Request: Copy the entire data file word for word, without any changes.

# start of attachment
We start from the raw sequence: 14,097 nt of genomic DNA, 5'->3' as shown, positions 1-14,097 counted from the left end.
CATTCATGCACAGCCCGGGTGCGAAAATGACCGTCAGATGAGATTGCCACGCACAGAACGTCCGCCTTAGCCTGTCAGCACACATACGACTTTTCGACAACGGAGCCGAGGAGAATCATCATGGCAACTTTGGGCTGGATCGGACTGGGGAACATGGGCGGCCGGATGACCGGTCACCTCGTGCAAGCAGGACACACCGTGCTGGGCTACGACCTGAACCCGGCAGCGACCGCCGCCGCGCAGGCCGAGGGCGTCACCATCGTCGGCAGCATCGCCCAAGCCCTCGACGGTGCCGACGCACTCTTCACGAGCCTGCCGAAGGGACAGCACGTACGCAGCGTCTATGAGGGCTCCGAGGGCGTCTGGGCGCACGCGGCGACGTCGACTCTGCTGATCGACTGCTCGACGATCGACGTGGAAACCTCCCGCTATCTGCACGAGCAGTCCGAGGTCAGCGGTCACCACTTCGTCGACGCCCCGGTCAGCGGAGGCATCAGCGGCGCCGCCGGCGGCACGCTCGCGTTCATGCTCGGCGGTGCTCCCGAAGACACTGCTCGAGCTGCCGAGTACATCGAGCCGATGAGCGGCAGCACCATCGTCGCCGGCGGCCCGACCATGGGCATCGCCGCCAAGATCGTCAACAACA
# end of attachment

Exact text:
We start from the raw sequence: 14,097 nt of genomic DNA, 5'->3' as shown, positions 1-14,097 counted from the left end.
CATTCATGCACAGCCCGGGTGCGAAAATGACCGTCAGATGAGATTGCCACGCACAGAACGTCCGCCTTAGCCTGTCAGCACACATACGACTTTTCGACAACGGAGCCGAGGAGAATCATCATGGCAACTTTGGGCTGGATCGGACTGGGGAACATGGGCGGCCGGATGACCGGTCACCTCGTGCAAGCAGGACACACCGTGCTGGGCTACGACCTGAACCCGGCAGCGACCGCCGCCGCGCAGGCCGAGGGCGTCACCATCGTCGGCAGCATCGCCCAAGCCCTCGACGGTGCCGACGCACTCTTCACGAGCCTGCCGAAGGGACAGCACGTACGCAGCGTCTATGAGGGCTCCGAGGGCGTCTGGGCGCACGCGGCGACGTCGACTCTGCTGATCGACTGCTCGACGATCGACGTGGAAACCTCCCGCTATCTGCACGAGCAGTCCGAGGTCAGCGGTCACCACTTCGTCGACGCCCCGGTCAGCGGAGGCATCAGCGGCGCCGCCGGCGGCACGCTCGCGTTCATGCTCGGCGGTGCTCCCGAAGACACTGCTCGAGCTGCCGAGTACATCGAGCCGATGAGCGGCAGCACCATCGTCGCCGGCGGCCCGACCATGGGCATCGCCGCCAAGATCGTCAACAACA